Research Triangle Park

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Durham, NC
United States
Research Triangle Park

Landscape Information

Situated approximately eight miles south of downtown Durham, this corporate park was founded in 1959 to promote collaborative scientific research among government agencies, corporations, and three major universities in the region: Duke University, North Carolina State University, and the University of North Carolina at Chapel Hill. In 1958 City & Town Planning Associates prepared the park’s preliminary concept plan and landscape architect Lewis Clarke created the master plan for its first phase of development. The following year, the Research Triangle Regional Planning Commission was formed to assure orderly development of the park and its public infrastructure, including the establishment of guidelines that aimed to preserve the landscape’s vernacular qualities. Today, Research Triangle Park is the largest of its kind in the United States, housing more than 200 companies across nearly 7,000 acres.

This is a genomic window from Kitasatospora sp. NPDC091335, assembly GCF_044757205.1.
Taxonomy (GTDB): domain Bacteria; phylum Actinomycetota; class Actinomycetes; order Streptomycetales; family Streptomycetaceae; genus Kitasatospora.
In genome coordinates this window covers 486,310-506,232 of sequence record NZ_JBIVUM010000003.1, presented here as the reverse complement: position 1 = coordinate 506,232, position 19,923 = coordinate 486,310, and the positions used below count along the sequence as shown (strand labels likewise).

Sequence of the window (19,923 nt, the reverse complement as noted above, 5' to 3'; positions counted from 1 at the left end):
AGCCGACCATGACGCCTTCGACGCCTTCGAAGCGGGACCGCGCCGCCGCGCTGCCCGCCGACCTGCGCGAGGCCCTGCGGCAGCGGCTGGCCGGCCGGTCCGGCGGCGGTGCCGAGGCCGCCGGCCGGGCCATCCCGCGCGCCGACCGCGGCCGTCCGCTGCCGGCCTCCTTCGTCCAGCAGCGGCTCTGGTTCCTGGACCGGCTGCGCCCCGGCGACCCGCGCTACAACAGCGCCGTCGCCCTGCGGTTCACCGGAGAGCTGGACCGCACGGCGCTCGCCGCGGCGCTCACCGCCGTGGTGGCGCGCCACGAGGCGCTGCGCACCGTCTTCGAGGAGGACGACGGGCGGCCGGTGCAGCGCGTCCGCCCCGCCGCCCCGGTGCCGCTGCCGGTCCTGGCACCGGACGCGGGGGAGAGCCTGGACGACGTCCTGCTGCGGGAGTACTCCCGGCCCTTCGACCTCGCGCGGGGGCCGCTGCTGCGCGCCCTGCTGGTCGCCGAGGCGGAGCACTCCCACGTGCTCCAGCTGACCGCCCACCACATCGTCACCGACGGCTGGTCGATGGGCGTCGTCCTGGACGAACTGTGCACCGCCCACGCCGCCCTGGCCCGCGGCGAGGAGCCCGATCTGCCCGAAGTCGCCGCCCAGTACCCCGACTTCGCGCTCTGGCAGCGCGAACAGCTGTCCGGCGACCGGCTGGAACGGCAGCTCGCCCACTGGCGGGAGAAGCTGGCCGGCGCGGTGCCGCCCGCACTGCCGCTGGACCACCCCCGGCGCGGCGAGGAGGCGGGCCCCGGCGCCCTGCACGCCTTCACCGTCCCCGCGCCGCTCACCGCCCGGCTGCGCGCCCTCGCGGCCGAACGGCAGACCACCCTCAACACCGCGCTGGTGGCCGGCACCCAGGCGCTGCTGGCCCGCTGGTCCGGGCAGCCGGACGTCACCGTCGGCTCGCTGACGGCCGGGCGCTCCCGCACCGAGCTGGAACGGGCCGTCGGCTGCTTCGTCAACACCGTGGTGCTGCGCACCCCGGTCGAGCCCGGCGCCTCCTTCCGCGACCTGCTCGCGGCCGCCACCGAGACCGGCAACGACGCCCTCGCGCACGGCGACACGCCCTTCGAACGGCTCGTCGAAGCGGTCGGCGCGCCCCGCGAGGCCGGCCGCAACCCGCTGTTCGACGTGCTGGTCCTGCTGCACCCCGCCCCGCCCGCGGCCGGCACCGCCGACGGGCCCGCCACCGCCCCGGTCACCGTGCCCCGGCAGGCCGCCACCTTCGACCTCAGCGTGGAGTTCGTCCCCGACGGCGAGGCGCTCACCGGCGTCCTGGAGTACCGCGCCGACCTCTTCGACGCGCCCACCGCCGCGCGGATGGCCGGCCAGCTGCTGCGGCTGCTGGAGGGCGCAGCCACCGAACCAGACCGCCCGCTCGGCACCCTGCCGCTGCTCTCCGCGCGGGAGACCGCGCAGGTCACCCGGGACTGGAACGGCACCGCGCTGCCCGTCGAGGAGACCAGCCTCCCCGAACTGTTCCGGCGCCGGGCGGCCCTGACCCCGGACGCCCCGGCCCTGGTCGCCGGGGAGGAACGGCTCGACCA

Unlike other research parks established in the mid-twentieth century, such as Stanford Research Park in Palo Alto, California, Research Triangle Park was not initially associated with a high-end residential development; instead, it was sited among rural fields and woodlands. Intersected by Interstate 40 and North Carolina Highway 147, the complex comprises dozens of corporate offices and research buildings in low-density clusters among manicured lawns. Large feeder roads and curved entry drives lead to parking lots that are mostly obstructed from view. A 22-mile network of walking paths and bike trails (eighteen miles of which are paved, while the remainder retain a natural surface) weave through the landscape. The southernmost section of the park contains several lakes and four softball fields. At the campus’ center is the 157-acre Research Triangle Institute, designed in large part by architect A.G. Odell in 1959 as a rectangular structure enclosing a paved plaza and the circular, chapel-like Dreyfus auditorium, which has since been demolished.